On Wednesday 9 March, Glennmont Partners from Nuveen held a webinar on APAC Solar PV and Offshore Wind Investment Opportunities. The event was chaired by Glennmont CEO, Joost Bergsma, and its speakers were Gilles Pascual, Partner at EY, and Joseph Jacobelli, Founder of Asia Clean Energy Investment Co. and author of Asia’s Energy Revolution. They set out in detail the state of the renewables market in the Asia-Pacific (APAC) region, and the corresponding opportunities for investment.
Glennmont CEO, Joost Bergsma began by pointing out how the APAC renewables market is leading the way globally in building wind turbines and solar panels, and that this has made it increasingly attractive both to Glennmont and the wider renewables investment community.
Next, attendees heard from Gilles Pascual, Partner at EY with a specialism in Asian markets. Gilles set out four key trends. First, that Asian markets are still growing, particularly as they move away from coal and gas, a transition that has been accelerated by COP26 and concerns over energy security. He also pointed to the relative costs of renewables falling to a point where they’re no longer more expensive than gas, the fact that ESG targets mean corporations are pushing governments to introduce green regulations, and attractive risk-return prospects.
As proof of this, Gilles highlighted plummeting renewables prices in Malaysia, Taiwan and Japan. He also noted that in much of South-East Asia, solar and wind are now cheaper than gas and coal, a trend that is only set to continue.
He ended with a four-step regional investment strategy. This included being aware of and managing a multi-country strategy and all the associated currencies, credit profiles and regulations; having a strong exit strategy; optimising corporate structure to manage tax, HR and foreign ownership restrictions; and the ability to manage project development risks.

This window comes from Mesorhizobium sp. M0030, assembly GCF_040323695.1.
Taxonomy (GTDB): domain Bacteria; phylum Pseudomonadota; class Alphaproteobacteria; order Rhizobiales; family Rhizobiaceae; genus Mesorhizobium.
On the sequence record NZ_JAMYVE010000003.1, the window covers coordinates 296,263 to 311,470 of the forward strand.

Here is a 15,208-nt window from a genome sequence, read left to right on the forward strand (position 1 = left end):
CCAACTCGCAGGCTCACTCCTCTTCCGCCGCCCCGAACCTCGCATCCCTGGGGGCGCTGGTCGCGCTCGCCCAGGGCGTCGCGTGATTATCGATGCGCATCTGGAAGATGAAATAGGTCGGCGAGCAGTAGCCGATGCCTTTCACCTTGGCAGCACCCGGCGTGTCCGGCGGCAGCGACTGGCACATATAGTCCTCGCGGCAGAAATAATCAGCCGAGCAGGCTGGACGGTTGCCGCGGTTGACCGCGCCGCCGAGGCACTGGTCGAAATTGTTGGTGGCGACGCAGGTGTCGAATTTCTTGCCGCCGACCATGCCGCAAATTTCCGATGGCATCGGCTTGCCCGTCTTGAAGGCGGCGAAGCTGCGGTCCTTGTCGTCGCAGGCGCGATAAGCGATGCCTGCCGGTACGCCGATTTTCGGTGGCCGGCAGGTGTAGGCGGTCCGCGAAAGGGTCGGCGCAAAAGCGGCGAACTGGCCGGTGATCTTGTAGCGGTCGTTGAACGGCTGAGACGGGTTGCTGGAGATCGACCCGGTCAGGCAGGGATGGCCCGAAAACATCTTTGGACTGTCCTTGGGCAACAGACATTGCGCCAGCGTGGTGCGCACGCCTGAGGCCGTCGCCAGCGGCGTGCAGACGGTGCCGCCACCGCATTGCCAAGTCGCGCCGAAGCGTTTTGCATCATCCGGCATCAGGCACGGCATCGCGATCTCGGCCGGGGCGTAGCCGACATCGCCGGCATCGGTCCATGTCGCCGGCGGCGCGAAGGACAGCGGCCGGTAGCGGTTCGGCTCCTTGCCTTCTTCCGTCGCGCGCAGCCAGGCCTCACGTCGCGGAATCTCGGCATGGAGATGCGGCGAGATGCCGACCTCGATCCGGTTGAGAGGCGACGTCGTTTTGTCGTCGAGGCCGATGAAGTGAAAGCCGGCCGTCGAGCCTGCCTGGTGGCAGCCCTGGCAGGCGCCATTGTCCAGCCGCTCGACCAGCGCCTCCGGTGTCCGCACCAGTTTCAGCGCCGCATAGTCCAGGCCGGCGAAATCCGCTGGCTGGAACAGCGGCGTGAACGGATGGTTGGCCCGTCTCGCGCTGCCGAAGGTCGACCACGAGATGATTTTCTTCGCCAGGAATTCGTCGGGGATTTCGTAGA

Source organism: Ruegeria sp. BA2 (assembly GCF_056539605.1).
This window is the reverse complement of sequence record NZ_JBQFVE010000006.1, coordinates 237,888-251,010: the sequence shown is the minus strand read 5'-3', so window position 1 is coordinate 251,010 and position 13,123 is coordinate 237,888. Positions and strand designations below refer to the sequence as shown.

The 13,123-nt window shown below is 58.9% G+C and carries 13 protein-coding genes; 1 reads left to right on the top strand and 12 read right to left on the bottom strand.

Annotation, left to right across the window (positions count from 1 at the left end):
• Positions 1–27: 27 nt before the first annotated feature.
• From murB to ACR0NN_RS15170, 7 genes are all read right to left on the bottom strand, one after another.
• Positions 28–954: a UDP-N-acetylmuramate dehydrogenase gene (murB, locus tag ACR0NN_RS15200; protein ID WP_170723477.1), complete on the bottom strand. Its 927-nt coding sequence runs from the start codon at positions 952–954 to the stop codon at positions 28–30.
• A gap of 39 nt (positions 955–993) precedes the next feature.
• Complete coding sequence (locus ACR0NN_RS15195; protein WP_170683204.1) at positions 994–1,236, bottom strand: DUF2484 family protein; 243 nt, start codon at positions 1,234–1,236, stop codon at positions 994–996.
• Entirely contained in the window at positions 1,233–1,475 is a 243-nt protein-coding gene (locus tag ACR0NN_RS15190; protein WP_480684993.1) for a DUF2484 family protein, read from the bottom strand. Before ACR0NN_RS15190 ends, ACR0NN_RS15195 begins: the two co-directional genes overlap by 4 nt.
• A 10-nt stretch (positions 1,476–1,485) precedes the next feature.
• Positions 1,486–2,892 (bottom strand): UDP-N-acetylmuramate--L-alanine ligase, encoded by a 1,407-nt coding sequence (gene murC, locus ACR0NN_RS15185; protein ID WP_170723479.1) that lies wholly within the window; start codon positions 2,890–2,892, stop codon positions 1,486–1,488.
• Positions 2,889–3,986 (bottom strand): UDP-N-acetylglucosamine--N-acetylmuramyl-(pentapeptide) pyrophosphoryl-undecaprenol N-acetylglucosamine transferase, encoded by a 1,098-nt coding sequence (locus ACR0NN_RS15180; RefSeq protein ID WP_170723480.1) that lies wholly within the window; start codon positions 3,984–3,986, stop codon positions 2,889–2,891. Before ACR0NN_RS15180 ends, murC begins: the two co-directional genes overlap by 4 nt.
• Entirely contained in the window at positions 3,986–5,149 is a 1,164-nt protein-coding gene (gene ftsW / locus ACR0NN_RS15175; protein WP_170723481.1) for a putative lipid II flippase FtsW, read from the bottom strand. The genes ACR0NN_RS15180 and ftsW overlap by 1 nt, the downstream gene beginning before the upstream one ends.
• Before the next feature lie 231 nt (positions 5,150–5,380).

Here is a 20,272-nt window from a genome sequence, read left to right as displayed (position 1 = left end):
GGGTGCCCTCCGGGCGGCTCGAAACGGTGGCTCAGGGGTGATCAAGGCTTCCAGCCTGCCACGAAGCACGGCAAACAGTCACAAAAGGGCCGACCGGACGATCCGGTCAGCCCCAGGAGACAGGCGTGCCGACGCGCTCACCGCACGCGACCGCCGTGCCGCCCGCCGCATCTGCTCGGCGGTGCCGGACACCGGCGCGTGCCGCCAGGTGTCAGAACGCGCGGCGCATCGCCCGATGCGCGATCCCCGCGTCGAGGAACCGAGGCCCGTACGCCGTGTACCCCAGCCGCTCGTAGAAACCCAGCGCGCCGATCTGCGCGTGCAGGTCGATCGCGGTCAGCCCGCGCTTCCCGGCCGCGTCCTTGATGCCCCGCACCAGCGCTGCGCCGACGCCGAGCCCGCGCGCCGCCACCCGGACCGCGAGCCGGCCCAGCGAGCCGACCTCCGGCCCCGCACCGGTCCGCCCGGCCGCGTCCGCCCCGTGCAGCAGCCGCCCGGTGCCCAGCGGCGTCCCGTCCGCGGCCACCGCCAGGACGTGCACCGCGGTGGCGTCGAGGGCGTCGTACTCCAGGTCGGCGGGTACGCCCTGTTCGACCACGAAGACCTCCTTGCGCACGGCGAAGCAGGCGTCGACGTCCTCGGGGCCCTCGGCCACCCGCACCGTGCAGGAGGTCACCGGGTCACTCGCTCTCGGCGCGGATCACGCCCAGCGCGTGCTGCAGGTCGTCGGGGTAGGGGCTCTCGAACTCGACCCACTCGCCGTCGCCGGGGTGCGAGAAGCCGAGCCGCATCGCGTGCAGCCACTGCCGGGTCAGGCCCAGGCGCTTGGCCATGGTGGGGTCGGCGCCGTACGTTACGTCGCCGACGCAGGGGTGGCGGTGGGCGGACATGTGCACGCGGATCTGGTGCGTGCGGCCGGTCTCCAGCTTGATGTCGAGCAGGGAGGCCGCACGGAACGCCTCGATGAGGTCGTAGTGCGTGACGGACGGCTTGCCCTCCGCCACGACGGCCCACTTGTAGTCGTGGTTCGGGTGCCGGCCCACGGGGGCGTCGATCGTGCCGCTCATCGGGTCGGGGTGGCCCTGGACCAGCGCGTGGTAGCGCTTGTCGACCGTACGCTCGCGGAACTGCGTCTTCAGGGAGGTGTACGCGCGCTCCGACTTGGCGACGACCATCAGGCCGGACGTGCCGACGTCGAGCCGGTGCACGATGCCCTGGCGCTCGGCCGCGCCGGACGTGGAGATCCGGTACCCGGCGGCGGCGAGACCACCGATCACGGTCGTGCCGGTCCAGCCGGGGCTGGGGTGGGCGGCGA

Joseph Jacobelli, Founder of Asia Clean Energy Investment Co. and author of Asia’s Energy Revolution, followed by setting out the complexity of the energy transition in the Asia-Pacific region, with challenges coming from the spheres of politics, economics, geography, sociology, demography and technology.
He said that despite this, the renewable energy market has become increasingly liberalised in the region in recent years. This due to a huge rise in energy consumption wedded to a growing understanding that fossil fuels are no longer tenable in the long-term, and increasing financial and digital capabilities.
In terms of the most influential movers, China was pinpointed as the region’s clean technology leader, in large part due to it being the largest energy market in the world. Gas and coal are expected to make up a decreasing amount of China’s energy make-up by 2050, with solar, wind and possibly nuclear replacing them. Corporations were also posited as playing a large role in the APAC energy transition, particularly China Power Development, Korea Electric Power Corp., Aboitiz Energy and AGL Energy.